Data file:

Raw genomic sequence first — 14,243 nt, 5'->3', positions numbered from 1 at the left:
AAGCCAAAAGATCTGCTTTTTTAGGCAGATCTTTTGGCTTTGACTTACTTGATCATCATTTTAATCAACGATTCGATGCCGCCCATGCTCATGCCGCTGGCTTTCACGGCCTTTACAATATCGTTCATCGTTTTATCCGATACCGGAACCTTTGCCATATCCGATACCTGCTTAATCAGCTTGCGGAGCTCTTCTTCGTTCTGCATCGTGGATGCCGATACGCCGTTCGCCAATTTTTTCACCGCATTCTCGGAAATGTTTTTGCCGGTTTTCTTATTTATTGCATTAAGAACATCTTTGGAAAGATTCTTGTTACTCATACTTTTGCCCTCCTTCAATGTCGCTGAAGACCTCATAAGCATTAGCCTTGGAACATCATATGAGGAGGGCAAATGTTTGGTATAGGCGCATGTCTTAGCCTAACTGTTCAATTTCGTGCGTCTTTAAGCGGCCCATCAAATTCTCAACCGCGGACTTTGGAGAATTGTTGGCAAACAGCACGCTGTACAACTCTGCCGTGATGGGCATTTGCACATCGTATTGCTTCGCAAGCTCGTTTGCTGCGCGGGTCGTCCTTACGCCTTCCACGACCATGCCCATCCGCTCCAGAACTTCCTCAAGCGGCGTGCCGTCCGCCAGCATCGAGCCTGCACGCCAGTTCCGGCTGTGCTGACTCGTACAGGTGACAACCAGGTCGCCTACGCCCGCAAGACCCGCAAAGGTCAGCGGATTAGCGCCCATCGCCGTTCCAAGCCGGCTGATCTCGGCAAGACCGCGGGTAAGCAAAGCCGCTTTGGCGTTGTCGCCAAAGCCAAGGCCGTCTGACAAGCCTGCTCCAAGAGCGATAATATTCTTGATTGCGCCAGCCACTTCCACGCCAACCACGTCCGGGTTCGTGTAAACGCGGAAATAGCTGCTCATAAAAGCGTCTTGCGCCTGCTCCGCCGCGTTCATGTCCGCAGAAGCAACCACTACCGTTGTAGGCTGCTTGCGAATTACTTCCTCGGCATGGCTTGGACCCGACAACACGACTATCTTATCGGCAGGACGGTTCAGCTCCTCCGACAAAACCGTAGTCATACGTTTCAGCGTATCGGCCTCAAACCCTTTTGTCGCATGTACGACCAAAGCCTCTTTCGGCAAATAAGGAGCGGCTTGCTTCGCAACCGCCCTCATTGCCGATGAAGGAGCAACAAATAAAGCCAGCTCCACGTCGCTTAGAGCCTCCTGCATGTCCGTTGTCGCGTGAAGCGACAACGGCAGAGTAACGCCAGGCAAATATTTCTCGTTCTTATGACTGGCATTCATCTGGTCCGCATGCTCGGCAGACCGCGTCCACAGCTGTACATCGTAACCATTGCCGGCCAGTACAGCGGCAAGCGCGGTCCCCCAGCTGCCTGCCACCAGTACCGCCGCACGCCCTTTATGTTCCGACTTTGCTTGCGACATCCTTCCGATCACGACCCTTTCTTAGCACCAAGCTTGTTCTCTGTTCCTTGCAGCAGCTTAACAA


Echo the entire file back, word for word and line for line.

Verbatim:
Raw genomic sequence first — 14,243 nt, 5'->3', positions numbered from 1 at the left:
AAGCCAAAAGATCTGCTTTTTTAGGCAGATCTTTTGGCTTTGACTTACTTGATCATCATTTTAATCAACGATTCGATGCCGCCCATGCTCATGCCGCTGGCTTTCACGGCCTTTACAATATCGTTCATCGTTTTATCCGATACCGGAACCTTTGCCATATCCGATACCTGCTTAATCAGCTTGCGGAGCTCTTCTTCGTTCTGCATCGTGGATGCCGATACGCCGTTCGCCAATTTTTTCACCGCATTCTCGGAAATGTTTTTGCCGGTTTTCTTATTTATTGCATTAAGAACATCTTTGGAAAGATTCTTGTTACTCATACTTTTGCCCTCCTTCAATGTCGCTGAAGACCTCATAAGCATTAGCCTTGGAACATCATATGAGGAGGGCAAATGTTTGGTATAGGCGCATGTCTTAGCCTAACTGTTCAATTTCGTGCGTCTTTAAGCGGCCCATCAAATTCTCAACCGCGGACTTTGGAGAATTGTTGGCAAACAGCACGCTGTACAACTCTGCCGTGATGGGCATTTGCACATCGTATTGCTTCGCAAGCTCGTTTGCTGCGCGGGTCGTCCTTACGCCTTCCACGACCATGCCCATCCGCTCCAGAACTTCCTCAAGCGGCGTGCCGTCCGCCAGCATCGAGCCTGCACGCCAGTTCCGGCTGTGCTGACTCGTACAGGTGACAACCAGGTCGCCTACGCCCGCAAGACCCGCAAAGGTCAGCGGATTAGCGCCCATCGCCGTTCCAAGCCGGCTGATCTCGGCAAGACCGCGGGTAAGCAAAGCCGCTTTGGCGTTGTCGCCAAAGCCAAGGCCGTCTGACAAGCCTGCTCCAAGAGCGATAATATTCTTGATTGCGCCAGCCACTTCCACGCCAACCACGTCCGGGTTCGTGTAAACGCGGAAATAGCTGCTCATAAAAGCGTCTTGCGCCTGCTCCGCCGCGTTCATGTCCGCAGAAGCAACCACTACCGTTGTAGGCTGCTTGCGAATTACTTCCTCGGCATGGCTTGGACCCGACAACACGACTATCTTATCGGCAGGACGGTTCAGCTCCTCCGACAAAACCGTAGTCATACGTTTCAGCGTATCGGCCTCAAACCCTTTTGTCGCATGTACGACCAAAGCCTCTTTCGGCAAATAAGGAGCGGCTTGCTTCGCAACCGCCCTCATTGCCGATGAAGGAGCAACAAATAAAGCCAGCTCCACGTCGCTTAGAGCCTCCTGCATGTCCGTTGTCGCGTGAAGCGACAACGGCAGAGTAACGCCAGGCAAATATTTCTCGTTCTTATGACTGGCATTCATCTGGTCCGCATGCTCGGCAGACCGCGTCCACAGCTGTACATCGTAACCATTGCCGGCCAGTACAGCGGCAAGCGCGGTCCCCCAGCTGCCTGCCACCAGTACCGCCGCACGCCCTTTATGTTCCGACTTTGCTTGCGACATCCTTCCGATCACGACCCTTTCTTAGCACCAAGCTTGTTCTCTGTTCCTTGCAGCAGCTTAACAA